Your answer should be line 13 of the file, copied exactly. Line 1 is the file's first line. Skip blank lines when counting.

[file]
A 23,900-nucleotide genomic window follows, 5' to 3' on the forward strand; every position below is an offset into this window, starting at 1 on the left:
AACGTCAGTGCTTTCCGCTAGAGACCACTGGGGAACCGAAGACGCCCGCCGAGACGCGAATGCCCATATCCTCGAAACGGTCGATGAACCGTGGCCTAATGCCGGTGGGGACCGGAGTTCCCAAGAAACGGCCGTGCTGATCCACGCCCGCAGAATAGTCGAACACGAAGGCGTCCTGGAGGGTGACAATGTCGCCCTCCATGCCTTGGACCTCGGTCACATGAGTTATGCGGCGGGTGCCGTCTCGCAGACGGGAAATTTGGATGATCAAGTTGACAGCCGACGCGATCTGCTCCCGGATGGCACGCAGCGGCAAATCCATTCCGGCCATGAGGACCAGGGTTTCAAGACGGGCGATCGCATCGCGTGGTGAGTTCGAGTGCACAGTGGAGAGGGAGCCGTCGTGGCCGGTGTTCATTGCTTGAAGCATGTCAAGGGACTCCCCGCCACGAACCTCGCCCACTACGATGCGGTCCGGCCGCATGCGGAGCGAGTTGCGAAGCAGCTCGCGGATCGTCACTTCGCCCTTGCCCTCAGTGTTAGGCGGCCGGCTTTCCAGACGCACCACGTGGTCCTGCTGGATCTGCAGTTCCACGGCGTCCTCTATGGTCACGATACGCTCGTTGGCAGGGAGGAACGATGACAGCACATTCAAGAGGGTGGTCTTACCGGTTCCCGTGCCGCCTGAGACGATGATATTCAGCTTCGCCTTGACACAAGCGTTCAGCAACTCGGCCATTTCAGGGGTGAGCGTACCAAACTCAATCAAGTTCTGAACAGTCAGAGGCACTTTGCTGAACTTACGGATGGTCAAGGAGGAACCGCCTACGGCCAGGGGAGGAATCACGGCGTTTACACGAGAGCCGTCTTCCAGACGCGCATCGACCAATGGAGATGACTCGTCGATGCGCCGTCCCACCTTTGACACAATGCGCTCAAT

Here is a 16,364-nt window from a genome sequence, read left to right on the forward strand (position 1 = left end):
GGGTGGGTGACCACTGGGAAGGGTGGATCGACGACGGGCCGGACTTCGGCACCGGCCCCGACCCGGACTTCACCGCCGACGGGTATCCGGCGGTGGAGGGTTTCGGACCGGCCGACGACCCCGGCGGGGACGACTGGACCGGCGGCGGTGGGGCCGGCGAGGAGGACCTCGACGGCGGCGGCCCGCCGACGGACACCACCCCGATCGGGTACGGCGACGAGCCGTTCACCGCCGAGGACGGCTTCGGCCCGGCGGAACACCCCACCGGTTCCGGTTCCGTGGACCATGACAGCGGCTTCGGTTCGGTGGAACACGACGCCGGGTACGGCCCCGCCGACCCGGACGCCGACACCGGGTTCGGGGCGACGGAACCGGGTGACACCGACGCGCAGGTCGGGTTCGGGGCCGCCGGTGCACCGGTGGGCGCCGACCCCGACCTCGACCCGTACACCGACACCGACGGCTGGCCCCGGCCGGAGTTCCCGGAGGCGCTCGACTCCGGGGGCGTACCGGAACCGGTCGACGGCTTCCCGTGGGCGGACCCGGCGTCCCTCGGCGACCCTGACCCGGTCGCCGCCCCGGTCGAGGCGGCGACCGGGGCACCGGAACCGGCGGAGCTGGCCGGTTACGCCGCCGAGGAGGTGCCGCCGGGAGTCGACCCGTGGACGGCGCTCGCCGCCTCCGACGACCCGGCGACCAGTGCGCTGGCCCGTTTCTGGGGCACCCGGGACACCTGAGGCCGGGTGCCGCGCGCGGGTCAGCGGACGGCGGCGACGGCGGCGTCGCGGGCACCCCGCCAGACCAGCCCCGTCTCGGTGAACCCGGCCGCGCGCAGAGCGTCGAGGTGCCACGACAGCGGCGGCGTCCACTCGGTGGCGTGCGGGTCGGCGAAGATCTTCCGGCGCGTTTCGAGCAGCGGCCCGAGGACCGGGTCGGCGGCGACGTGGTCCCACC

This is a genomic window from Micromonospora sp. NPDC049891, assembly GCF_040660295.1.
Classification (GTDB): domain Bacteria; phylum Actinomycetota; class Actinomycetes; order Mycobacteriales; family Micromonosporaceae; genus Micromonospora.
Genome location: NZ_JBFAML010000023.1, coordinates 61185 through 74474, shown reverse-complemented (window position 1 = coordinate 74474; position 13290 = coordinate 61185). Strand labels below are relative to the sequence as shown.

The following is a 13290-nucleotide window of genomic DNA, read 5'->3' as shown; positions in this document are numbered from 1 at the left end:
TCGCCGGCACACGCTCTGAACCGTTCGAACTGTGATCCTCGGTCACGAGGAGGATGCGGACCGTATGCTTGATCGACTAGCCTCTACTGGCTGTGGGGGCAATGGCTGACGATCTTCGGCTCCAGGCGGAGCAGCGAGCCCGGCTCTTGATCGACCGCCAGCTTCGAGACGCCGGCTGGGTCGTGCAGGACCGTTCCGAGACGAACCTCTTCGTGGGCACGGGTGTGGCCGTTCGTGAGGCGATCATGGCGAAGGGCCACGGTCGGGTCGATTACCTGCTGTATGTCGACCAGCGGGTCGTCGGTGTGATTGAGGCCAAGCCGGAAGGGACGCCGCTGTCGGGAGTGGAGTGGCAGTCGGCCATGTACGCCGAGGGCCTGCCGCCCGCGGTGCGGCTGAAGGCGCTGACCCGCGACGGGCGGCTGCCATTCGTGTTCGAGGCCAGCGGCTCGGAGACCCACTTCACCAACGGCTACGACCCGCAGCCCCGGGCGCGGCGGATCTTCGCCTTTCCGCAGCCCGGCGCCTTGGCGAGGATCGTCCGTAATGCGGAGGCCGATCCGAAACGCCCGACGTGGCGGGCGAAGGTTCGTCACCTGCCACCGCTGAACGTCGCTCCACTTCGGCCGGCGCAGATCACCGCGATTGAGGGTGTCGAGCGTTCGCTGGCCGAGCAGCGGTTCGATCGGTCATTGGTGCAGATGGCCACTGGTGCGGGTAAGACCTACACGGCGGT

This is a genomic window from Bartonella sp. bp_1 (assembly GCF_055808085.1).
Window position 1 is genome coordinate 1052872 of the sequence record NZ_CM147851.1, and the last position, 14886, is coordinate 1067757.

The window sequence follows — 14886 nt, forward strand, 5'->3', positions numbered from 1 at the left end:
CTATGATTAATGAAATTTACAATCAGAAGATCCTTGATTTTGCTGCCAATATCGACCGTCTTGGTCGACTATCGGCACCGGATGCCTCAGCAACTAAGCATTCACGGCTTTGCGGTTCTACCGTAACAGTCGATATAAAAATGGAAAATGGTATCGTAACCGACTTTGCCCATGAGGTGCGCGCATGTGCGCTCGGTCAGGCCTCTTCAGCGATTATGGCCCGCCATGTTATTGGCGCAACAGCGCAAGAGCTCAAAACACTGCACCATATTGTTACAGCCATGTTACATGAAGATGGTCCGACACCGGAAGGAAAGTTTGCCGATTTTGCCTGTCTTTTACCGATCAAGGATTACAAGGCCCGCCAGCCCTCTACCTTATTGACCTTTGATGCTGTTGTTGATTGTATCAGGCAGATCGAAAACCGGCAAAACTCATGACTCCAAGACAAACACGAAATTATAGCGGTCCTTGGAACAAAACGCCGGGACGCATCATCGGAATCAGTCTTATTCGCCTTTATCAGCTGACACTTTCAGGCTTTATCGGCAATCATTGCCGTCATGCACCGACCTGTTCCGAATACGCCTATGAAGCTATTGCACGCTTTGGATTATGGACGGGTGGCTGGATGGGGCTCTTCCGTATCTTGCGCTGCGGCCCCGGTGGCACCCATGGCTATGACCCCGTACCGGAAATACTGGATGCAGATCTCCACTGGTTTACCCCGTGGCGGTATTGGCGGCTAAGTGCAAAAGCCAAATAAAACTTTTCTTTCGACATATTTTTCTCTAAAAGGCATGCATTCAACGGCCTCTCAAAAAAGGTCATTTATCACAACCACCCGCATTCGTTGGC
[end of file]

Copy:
CTATGATTAATGAAATTTACAATCAGAAGATCCTTGATTTTGCTGCCAATATCGACCGTCTTGGTCGACTATCGGCACCGGATGCCTCAGCAACTAAGCATTCACGGCTTTGCGGTTCTACCGTAACAGTCGATATAAAAATGGAAAATGGTATCGTAACCGACTTTGCCCATGAGGTGCGCGCATGTGCGCTCGGTCAGGCCTCTTCAGCGATTATGGCCCGCCATGTTATTGGCGCAACAGCGCAAGAGCTCAAAACACTGCACCATATTGTTACAGCCATGTTACATGAAGATGGTCCGACACCGGAAGGAAAGTTTGCCGATTTTGCCTGTCTTTTACCGATCAAGGATTACAAGGCCCGCCAGCCCTCTACCTTATTGACCTTTGATGCTGTTGTTGATTGTATCAGGCAGATCGAAAACCGGCAAAACTCATGACTCCAAGACAAACACGAAATTATAGCGGTCCTTGGAACAAAACGCCGGGACGCATCATCGGAATCAGTCTTATTCGCCTTTATCAGCTGACACTTTCAGGCTTTATCGGCAATCATTGCCGTCATGCACCGACCTGTTCCGAATACGCCTATGAAGCTATTGCACGCTTTGGATTATGGACGGGTGGCTGGATGGGGCTCTTCCGTATCTTGCGCTGCGGCCCCGGTGGCACCCATGGCTATGACCCCGTACCGGAAATACTGGATGCAGATCTCCACTGGTTTACCCCGTGGCGGTATTGGCGGCTAAGTGCAAAAGCCAAATAAAACTTTTCTTTCGACATATTTTTCTCTAAAAGGCATGCATTCAACGGCCTCTCAAAAAAGGTCATTTATCACAACCACCCGCATTCGTTGGC